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The case of the racecar wreck

The case of the racecar wreck

You have probably heard conflicting reports about Dale Earnhardt's crash that took his life. Among other things, there is controversy about whether the seat belts were broken and whether contact with another car initiated the accident. There have also been conflicting reports about the speed at which he hit the wall, reflecting some common misunderstandings about speed and velocity.

Let's focus on the velocity issue. Determination of the velocities at various stages of an accident is usually one of the critical tasks in accident reconstruction. Impact forces are directly related to the velocity at impact, so determination of it is critical to finding out the likely causes of injury or death. In my last article, I discussed the relative motion of two objects colliding head-on. In that case, only the speed of the objects is important since the motion is collinear. Many collisions involve an angle of impact, and all good engineers know that speed AND direction are necessary to specify velocity. In the Earnhardt crash there were two significant collisions, one with the car to his right and one with the wall.

To illustrate the importance of direction, consider that Earnhardt was driving at 190 mph just prior to the accident. From videotape footage, it appears that he hit the wall at an angle of about 45 degrees. Assuming the wall is smooth and rigid, the significant impact forces will be perpendicular to it. Thus, it is the speed perpendicular to the wall that is important. The component of velocity perpendicular to the wall is 134 mph. Thus, even if he were traveling at a speed of 190 mph when he hit the wall, he really "hit the wall" at about 134 mph. However, this speed does not seem consistent with the apparent speed and damage to the car as evidenced by the video.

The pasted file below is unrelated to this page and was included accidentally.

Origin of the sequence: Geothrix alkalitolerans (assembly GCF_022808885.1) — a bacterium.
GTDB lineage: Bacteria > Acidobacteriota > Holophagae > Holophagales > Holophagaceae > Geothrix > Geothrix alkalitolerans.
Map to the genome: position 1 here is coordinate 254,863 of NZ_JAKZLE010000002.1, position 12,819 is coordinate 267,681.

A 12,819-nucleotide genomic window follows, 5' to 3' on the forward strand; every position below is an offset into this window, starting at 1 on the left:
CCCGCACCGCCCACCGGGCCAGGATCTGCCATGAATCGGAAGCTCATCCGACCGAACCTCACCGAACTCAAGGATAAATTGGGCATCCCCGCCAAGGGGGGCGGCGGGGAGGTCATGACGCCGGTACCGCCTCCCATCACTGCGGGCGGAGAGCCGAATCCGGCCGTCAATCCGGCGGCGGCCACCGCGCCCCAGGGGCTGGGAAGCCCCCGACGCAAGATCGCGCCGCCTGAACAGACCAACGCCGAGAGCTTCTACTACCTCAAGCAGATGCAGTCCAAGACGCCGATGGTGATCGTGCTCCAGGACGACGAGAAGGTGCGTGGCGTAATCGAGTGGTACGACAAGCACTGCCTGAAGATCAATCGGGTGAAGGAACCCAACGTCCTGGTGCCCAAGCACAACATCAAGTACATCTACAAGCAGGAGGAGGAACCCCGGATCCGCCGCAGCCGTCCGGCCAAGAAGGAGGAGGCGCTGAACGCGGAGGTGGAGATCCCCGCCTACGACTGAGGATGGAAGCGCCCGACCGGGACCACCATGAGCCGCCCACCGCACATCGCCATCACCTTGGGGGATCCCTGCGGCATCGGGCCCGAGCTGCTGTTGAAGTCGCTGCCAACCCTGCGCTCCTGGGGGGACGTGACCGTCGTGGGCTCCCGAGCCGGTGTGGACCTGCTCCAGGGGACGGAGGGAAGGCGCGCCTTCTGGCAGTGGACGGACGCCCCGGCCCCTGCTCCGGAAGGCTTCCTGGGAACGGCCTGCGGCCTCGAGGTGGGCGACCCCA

The above calculation ignores the effect of the collision with the car to the right. If we assume the two cars are about the same weight and traveling at about the same speed, simple conservation of momentum calculations will give a first estimate of the velocities of both vehicles after impact. The videotape indicates an angle of impact of about 20 degrees between the two vehicles. During impact, the two cars demonstrate something close to plastic impact, with both cars assuming a common velocity. Calculations give a velocity after impact of about 187 mph at an angle of about 10 degrees relative to the wall. This corresponds to a velocity toward the wall of about 32 mph. This speed seems more consistent with the video evidence, but appears to be on the low side. The kinetic energy of the two vehicles was decreased by about 3% due to the impact forces that resulted in the bending of metal, generation of heat, etc. Tire forces and other non-impact forces are so small during the short period of impact that their effects are negligible.

It was reported on the Fox News special report "Death of a Legend" that accident reconstructionists determined that Earnhardt hit the wall at 50 mph. The video evidence shows that his car was in clockwise rotation following initial impact with the other car. Our calculations neglected this and other rigid body effects that require more complicated calculations. Also, between initial impact and collision with the wall there would be energy loss due to skidding of the tires, and rolling of wheels which would direct more car velocity toward the wall without significant loss of energy-two factors that I will discuss in later articles. Considering these effects, the reported impact speed of about 50 mph seems consistent with our first-order estimate. It is encouraging that at least some reporters have been willing to investigate more thoroughly without regard to sensationalism.

This report is one in a series authored by Larry Zirkle, a forensic engineer who specializes in accident reconstruction. Director of special projects for TECH, a consulting firm that provides mechanical design and FE services, Zirkle is a former professor of mechanical engineering at Oklahoma State University. You can reach Larry at [email protected] or e-mail your comments to us at [email protected].

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